Worsening of insomnia, anxiety and depression in different European countries.
‘Lockdown severity and mental health effects among the elderly population in Europe’. Economics and human biology. April 2002

Finally, SHARE data from 2015 helped us measure the frequency with which people over 50 interacted face-to-face before the pandemic.

Is captivity the cause of deterioration?

To understand how much of the deterioration in the health of the elderly population in Europe is caused by the severity of mobility limitations rather than other factors, we adopted a causal approach based on a two-difference model. In our estimates, we also control for other observed characteristics of individuals such as their age, gender, or physical health.

The results confirm that imposed isolation actually harmed the mental health of the over 50s. More specifically, the frequency of insomnia, anxiety and depression increased by 74.6%, 39.5% and 36.4%, respectively, as a direct result of strict confinement.

These figures do not change when we include other variables that may also affect mental health, such as the exposure to the coronavirus of the individuals studied (for example, the number of infected close relatives) and the global prevalence of the disease in their countries of residence. .


Shutterstock / Spasić – nef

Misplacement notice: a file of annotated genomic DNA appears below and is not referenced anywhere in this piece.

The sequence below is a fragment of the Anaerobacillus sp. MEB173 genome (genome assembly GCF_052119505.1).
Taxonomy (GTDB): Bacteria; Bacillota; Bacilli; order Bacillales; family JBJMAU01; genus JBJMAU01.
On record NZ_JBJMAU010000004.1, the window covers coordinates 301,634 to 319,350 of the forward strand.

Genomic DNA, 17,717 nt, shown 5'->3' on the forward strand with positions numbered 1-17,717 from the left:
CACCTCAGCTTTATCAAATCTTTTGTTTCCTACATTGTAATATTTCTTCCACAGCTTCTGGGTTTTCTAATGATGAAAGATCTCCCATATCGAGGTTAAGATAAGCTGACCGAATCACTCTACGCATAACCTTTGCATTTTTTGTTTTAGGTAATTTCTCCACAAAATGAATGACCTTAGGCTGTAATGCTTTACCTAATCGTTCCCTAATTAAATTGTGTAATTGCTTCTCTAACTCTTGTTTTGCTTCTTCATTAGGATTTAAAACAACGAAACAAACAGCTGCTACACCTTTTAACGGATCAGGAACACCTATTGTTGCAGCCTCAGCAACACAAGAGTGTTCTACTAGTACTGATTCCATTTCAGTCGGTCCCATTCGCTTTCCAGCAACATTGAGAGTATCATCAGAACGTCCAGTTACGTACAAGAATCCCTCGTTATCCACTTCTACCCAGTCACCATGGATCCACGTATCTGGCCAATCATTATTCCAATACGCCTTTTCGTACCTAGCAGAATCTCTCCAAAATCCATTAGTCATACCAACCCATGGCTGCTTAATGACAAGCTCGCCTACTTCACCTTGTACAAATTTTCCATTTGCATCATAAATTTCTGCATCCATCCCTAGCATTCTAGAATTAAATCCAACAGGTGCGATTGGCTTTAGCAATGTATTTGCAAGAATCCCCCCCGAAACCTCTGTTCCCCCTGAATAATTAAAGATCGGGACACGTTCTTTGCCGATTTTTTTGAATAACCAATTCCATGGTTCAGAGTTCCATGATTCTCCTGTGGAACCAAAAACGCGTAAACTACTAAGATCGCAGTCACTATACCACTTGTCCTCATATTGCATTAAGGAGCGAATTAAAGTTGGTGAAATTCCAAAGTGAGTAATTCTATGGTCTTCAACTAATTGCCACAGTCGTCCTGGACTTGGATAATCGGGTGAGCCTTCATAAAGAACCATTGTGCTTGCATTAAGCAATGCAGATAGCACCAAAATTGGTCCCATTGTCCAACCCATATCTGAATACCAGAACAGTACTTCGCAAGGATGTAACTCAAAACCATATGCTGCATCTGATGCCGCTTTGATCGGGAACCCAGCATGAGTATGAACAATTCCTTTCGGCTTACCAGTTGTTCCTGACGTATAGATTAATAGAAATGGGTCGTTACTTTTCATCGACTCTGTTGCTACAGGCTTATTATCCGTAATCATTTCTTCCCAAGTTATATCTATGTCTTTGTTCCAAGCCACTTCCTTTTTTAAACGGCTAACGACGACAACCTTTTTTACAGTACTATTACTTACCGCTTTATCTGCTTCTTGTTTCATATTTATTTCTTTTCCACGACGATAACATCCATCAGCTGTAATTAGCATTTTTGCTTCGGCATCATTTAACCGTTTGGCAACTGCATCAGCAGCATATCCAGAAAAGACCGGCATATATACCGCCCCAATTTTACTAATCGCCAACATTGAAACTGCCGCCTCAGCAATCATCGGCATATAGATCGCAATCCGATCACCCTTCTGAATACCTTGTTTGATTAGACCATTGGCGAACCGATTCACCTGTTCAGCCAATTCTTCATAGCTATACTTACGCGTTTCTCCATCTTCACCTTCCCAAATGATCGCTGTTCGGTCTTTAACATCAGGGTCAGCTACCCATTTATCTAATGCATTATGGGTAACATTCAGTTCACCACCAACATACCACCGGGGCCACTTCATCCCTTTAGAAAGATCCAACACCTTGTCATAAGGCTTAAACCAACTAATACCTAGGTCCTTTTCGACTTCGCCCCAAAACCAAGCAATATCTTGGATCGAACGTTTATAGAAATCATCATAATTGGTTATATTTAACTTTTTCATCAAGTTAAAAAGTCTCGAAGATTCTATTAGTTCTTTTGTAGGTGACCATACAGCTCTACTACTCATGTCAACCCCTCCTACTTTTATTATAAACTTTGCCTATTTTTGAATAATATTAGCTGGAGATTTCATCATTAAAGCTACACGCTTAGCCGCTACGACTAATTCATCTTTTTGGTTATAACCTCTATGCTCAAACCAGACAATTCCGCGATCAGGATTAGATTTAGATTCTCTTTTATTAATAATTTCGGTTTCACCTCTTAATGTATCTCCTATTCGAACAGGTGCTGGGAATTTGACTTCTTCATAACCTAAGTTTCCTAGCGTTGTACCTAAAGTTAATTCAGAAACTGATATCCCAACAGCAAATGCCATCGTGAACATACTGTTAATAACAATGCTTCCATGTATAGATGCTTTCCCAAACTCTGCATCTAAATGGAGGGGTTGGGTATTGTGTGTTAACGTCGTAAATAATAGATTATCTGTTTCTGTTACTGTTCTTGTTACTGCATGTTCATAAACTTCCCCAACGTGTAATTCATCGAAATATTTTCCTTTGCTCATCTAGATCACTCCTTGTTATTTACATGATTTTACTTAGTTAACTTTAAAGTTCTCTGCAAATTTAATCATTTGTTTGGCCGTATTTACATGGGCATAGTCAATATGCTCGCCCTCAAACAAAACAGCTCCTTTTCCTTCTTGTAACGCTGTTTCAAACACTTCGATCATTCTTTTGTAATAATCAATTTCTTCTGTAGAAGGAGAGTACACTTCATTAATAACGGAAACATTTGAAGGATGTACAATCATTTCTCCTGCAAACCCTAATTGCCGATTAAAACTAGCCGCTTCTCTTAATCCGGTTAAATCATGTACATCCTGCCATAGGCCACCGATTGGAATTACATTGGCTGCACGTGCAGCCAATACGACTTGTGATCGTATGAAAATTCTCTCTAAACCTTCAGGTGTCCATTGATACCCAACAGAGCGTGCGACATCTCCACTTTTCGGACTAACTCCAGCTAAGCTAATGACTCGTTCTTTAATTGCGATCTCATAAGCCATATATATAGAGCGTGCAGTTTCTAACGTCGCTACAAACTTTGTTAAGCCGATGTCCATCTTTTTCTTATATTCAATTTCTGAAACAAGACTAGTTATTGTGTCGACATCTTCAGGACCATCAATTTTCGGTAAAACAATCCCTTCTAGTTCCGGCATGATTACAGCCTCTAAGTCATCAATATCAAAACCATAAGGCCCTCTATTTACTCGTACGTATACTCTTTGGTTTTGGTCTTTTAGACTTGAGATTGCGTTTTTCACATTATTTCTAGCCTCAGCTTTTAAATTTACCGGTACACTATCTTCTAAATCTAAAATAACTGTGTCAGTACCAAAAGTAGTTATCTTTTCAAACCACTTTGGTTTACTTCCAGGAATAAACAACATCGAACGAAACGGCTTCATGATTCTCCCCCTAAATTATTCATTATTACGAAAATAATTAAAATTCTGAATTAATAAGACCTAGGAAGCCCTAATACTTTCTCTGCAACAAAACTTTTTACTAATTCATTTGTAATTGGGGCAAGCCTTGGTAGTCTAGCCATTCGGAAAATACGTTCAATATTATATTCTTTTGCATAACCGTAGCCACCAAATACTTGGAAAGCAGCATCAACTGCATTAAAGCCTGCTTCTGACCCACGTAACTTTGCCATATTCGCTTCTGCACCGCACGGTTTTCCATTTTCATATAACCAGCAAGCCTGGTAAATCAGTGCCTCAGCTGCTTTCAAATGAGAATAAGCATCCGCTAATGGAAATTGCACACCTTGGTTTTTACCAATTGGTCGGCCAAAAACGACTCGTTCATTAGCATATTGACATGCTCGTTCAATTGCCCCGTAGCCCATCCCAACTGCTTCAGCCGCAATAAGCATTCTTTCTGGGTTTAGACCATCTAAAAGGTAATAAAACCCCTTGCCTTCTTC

Among the most affected are women and the age group of 50 to 65 years

It was also important to find out how the lockdown affected different subgroups of the population – based on gender, age, etc. – and we got four results:

  1. The group of women was clearly the most affected.

  2. Individuals who reported being in good physical health prior to incarceration also saw their mental health suffer more.

  3. People between the ages of 50 and 65 were the ones who had a more pronounced deterioration compared to those between 65 and 75 and over 75.

  4. Across all age and gender groups, individuals who lived alone were most affected by mandatory incarceration.

Are selective locks desirable?

Countries such as Spain and Italy considered the possibility of instituting selective lockdowns and finally decided to lock down the entire population. Other countries, such as Turkey, Russia or the Philippines, have imposed isolation only on those over 65 and/or those with health problems.

The results of our research suggest that, in the face of future pandemics, it would be interesting to adopt measures by population groups, to limit older people and those with weaker health or more susceptible to serious diseases. Furthermore, as Daron Acemoglu, Victor Chernozhukov, Iván Werning, and Michael D. Whinston recently pointed out, selective confinement could mitigate the economic losses of locking entire populations in their homes.

So, after all, it seems our friend was right: perhaps the best solution, both economically and in terms of mental health, would be to restrict only those over 65 and the population most susceptible to becoming seriously ill from covid-19. It is obvious that, for this type of measure to be morally acceptable, it must be accompanied by a good package of support measures for the mental health and psychosocial well-being of the incarcerated group.